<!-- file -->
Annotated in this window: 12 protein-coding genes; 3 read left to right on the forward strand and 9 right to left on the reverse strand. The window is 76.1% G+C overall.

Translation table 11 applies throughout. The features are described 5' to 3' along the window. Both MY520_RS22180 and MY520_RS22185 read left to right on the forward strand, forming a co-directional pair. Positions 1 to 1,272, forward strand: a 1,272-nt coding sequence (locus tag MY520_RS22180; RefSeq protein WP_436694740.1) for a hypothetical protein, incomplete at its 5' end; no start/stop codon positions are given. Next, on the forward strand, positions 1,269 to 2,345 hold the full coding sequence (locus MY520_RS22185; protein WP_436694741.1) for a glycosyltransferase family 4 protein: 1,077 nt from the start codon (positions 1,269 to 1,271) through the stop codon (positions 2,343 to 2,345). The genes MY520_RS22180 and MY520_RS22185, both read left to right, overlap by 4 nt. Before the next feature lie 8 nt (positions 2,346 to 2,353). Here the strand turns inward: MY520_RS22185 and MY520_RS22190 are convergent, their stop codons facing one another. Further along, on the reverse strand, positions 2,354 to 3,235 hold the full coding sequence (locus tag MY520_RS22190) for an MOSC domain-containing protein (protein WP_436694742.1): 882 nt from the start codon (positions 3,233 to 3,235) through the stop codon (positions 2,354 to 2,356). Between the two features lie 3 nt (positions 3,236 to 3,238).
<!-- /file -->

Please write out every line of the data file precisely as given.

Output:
Annotated in this window: 12 protein-coding genes; 3 read left to right on the forward strand and 9 right to left on the reverse strand. The window is 76.1% G+C overall.

Translation table 11 applies throughout. The features are described 5' to 3' along the window. Both MY520_RS22180 and MY520_RS22185 read left to right on the forward strand, forming a co-directional pair. Positions 1 to 1,272, forward strand: a 1,272-nt coding sequence (locus tag MY520_RS22180; RefSeq protein WP_436694740.1) for a hypothetical protein, incomplete at its 5' end; no start/stop codon positions are given. Next, on the forward strand, positions 1,269 to 2,345 hold the full coding sequence (locus MY520_RS22185; protein WP_436694741.1) for a glycosyltransferase family 4 protein: 1,077 nt from the start codon (positions 1,269 to 1,271) through the stop codon (positions 2,343 to 2,345). The genes MY520_RS22180 and MY520_RS22185, both read left to right, overlap by 4 nt. Before the next feature lie 8 nt (positions 2,346 to 2,353). Here the strand turns inward: MY520_RS22185 and MY520_RS22190 are convergent, their stop codons facing one another. Further along, on the reverse strand, positions 2,354 to 3,235 hold the full coding sequence (locus tag MY520_RS22190) for an MOSC domain-containing protein (protein WP_436694742.1): 882 nt from the start codon (positions 3,233 to 3,235) through the stop codon (positions 2,354 to 2,356). Between the two features lie 3 nt (positions 3,236 to 3,238).